The organic monument takes upon itself the duty of “talking” about the past, present and the future. There are no “human language” narratives surrounding the space, but instead the medicinal Calendula plants become agents of communication, creating their own narrative. Planted inside of war trenches, they allow the transition between a traumatic past and new possible futures to unfold. In this way, we let the plants “talk” - instead of manipulative human ideologies. Because of their characteristics, they re-seed themselves again for next season as act as forces of change within the design of the monument; expanding it to unpredictable spaces, as the seeds are carried by the wind and water through the landscape. The organic monument also heals the landscape, by introducing new plant species, adding nitrogen back into the soil, allowing more biodiversity both for microbial, plant, insect and human communities surrounding it.

*(Confirmed on the Project´s PRESS Conference in August 2020 by the Mayor of Sarajevo, prof. dr. Benjamina Karic).


Found Assemblages 
War-related metal objects (remains of munition and protective clothing) entangled with soil, remains of plastic bags used for war-trench construction entangled with plants/soil
Excavated during the process of preparing the soil for our first medicinal herb garden inside of the abandoned war trenches on the First Defence Line of Sarajevo (Zlatiste, FBiH). These objects are analyzed as complex entanglements, Natureculture assemblages - bringing together conflict history, geography, politics and ecology. In the 2nd phase of research, I will conduct a microscopic analysis of the microperformativity of various life-forms emerging from these entangled assemblages and their different materialities, as well as the soil excavated from this location.


The choice of Calendula for the first season of “Our Family Garden” is essential: Calendula is a self-seeding plant that heals human wounds, as well as the soil it grows in. Calendula’s name derives from the Latin calendae, referring to its long blooming season—in certain locales it is said to bloom nearly every month of the calendar year. The species name, officinalis, refers to its historical use in apothecaries and pharmacopeias as the official medicinal species of its genus.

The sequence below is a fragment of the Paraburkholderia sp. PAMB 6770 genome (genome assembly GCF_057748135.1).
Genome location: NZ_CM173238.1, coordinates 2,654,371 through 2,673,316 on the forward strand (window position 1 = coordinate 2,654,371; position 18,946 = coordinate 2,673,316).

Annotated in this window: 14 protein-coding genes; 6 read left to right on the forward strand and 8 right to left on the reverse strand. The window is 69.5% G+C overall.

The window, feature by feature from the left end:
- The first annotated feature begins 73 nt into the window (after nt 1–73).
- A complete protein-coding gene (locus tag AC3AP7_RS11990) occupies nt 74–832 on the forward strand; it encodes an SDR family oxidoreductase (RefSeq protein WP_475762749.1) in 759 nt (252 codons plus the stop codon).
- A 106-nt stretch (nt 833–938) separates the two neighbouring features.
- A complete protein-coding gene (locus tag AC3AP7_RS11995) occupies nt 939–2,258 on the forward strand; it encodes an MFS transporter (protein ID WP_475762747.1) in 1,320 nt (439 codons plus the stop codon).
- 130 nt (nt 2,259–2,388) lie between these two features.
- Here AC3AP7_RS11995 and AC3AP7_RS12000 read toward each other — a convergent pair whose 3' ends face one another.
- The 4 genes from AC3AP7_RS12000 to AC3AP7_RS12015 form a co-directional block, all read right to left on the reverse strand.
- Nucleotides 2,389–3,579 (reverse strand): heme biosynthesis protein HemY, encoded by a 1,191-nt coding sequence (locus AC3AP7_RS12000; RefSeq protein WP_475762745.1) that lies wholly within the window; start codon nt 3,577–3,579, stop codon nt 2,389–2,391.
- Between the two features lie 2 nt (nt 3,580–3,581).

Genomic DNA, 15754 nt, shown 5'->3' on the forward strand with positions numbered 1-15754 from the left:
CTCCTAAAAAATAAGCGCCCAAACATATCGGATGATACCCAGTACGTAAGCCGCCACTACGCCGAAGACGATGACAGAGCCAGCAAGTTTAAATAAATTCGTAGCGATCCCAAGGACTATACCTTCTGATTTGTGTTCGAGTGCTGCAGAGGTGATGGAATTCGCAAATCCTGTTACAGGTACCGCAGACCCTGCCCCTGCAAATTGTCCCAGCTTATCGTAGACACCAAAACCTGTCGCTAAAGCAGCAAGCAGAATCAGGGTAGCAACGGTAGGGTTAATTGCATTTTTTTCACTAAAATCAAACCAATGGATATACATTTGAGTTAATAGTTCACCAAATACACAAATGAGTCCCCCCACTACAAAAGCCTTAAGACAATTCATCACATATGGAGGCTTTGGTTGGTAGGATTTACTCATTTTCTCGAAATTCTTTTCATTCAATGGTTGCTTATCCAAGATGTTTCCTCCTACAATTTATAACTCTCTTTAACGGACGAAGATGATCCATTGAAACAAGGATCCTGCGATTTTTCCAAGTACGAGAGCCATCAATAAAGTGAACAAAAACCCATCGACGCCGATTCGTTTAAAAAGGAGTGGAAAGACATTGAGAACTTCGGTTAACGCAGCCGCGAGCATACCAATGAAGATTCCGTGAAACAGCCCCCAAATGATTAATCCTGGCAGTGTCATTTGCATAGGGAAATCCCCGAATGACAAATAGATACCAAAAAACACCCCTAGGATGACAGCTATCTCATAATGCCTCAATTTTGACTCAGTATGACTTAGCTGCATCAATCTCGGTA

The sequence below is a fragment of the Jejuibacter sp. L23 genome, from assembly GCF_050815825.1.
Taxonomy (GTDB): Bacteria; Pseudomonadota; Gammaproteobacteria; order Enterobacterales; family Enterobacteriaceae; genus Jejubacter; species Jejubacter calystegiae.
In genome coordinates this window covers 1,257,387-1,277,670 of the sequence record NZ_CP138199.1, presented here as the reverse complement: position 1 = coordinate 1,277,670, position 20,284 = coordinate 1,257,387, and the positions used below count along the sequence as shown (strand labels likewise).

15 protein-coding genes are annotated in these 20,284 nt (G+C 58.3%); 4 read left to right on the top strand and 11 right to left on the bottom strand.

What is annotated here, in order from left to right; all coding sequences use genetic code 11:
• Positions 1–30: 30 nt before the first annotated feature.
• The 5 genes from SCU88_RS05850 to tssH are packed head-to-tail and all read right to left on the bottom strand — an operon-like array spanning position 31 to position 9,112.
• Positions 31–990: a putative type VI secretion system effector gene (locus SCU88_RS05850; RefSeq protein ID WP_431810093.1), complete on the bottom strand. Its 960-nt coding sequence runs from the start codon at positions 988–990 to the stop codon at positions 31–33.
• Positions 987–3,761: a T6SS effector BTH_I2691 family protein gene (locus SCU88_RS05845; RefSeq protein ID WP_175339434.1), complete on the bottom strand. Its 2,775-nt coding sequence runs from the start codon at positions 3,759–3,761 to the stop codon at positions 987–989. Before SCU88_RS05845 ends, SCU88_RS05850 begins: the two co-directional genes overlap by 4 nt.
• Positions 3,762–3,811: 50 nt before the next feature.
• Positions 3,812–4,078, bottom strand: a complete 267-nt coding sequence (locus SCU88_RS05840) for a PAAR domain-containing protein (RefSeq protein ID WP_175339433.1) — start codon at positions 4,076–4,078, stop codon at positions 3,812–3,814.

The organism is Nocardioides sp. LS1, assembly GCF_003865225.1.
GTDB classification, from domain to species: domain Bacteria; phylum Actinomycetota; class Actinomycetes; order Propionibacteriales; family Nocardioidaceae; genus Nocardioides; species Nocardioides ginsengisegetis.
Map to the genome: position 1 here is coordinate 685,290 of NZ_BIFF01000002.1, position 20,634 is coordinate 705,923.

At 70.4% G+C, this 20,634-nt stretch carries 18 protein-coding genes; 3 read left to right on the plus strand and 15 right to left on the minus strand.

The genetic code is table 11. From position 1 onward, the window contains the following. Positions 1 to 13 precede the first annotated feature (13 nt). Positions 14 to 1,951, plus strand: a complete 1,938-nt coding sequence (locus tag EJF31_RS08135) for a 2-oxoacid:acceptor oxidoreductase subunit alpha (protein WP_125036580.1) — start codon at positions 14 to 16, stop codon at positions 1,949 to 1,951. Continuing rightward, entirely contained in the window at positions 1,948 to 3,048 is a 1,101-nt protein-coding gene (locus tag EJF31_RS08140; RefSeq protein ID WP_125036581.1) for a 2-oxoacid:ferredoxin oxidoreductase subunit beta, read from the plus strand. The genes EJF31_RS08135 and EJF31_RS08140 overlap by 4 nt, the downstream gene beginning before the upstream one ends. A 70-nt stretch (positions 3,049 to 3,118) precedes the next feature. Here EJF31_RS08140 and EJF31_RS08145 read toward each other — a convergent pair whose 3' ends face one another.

Calendula flower is widely used as a medicinal plant whose antibacterial, antifungal, and anti-inflammatory properties make it a strong ingredient for healing of humans. In addition to using whole petals, Calendula flowers can be ground into powder or made into oils, creams, and ointments. It has been used for centuries across different cultures, both internally and topically, to heal wounds, burns, and rashes. Specifically, my research deals with Calendula in ancient Slavic ethnobotany practices and rituals, examining the potential of collective garden-making and medicine-making rituals done with transgenerational healing methods, using local medicinal plants. Through a series of workshops with local participants, I also collected and created healing oil out of Calendula petals picked inside of “Our Family Garden.”

In the landscape context, Calendula is often grown in polyculture gardens because it's useful in repelling unwanted insects, but great at attracting beneficial ones, plus it works to protect and enrich the soil. Since it has thick, fibrous roots and grows in thick patches, it can be used as a cover crop or as a living mulch to protect the soil, while adding nutrients to it. By planting Calendula in the first season of the garden, I create the conditions for bringing more biodiversity in the future, when we will plant different plant medicinal species each year, on the 6th of April - Day of Sarajevo.

our family garden I


Our Family Garden II was created after Our Family Garden I; a personal performative action within which my grandmother, my mother, and me  — dig and plant seeds of wheat inside of war trenches which my grandfather has been digging and using (1992-1995), while he was on the first line of defense of our city during the siege. Through the action of digging, we connect with our personal family history carried by my grandfather, who was digging these trenches during the siege of Sarajevo. On the other side, by the action of planting wheat - we are allowing the soil to regenerate and prepare it for planting of the 1000 Calendulas, in the second part.

More information in the Online Artist Talk for Kuma International